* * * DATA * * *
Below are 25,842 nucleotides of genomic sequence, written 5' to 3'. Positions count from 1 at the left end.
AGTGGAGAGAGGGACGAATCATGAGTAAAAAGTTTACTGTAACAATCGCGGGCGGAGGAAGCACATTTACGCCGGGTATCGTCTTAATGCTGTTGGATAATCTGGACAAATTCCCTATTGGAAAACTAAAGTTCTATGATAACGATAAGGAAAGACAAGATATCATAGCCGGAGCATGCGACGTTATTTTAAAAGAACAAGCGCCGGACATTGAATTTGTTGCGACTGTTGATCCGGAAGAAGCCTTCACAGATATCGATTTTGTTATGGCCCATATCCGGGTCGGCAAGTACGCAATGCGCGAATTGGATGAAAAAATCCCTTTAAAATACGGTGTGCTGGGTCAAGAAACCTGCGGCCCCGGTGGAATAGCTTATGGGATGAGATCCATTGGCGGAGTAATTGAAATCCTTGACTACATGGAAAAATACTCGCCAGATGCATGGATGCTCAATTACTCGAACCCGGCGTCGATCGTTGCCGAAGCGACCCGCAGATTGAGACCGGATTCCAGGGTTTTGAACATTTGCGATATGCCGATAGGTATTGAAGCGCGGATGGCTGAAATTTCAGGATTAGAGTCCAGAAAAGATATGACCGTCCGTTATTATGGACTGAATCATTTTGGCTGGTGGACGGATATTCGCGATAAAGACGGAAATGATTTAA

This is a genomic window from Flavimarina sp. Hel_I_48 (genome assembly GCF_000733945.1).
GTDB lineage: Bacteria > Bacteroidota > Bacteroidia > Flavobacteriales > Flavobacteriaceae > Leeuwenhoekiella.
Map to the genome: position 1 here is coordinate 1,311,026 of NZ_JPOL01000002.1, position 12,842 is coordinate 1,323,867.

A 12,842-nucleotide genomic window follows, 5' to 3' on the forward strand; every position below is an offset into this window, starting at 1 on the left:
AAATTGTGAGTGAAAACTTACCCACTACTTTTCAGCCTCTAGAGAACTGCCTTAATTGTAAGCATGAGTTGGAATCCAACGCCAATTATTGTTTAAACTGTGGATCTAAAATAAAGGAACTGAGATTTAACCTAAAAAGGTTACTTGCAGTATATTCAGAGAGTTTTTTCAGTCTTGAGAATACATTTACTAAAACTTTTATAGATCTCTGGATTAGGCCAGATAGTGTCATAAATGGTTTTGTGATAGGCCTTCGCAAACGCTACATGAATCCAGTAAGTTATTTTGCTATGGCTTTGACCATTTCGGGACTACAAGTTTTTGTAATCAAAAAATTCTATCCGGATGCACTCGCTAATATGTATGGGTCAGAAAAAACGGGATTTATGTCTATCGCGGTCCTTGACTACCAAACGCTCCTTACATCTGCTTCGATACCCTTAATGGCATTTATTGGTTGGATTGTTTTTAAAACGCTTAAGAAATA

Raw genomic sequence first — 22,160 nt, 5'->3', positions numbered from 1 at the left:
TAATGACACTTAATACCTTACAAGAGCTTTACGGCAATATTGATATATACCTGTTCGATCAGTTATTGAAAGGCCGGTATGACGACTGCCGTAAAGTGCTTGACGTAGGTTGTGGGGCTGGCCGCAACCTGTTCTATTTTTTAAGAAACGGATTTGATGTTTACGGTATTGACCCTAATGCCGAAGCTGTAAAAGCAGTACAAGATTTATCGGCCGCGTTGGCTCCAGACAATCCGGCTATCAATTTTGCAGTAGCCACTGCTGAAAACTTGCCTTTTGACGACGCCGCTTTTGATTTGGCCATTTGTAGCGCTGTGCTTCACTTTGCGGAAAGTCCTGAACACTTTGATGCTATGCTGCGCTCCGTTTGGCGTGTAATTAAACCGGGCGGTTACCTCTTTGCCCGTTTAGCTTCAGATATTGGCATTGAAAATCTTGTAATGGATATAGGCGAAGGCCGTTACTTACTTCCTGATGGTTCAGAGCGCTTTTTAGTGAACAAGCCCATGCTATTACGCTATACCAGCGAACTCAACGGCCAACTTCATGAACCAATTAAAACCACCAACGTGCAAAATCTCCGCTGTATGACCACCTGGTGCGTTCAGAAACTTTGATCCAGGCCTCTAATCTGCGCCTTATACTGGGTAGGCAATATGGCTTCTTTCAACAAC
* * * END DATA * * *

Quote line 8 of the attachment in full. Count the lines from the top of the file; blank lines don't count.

Raw genomic sequence first — 22,160 nt, 5'->3', positions numbered from 1 at the left: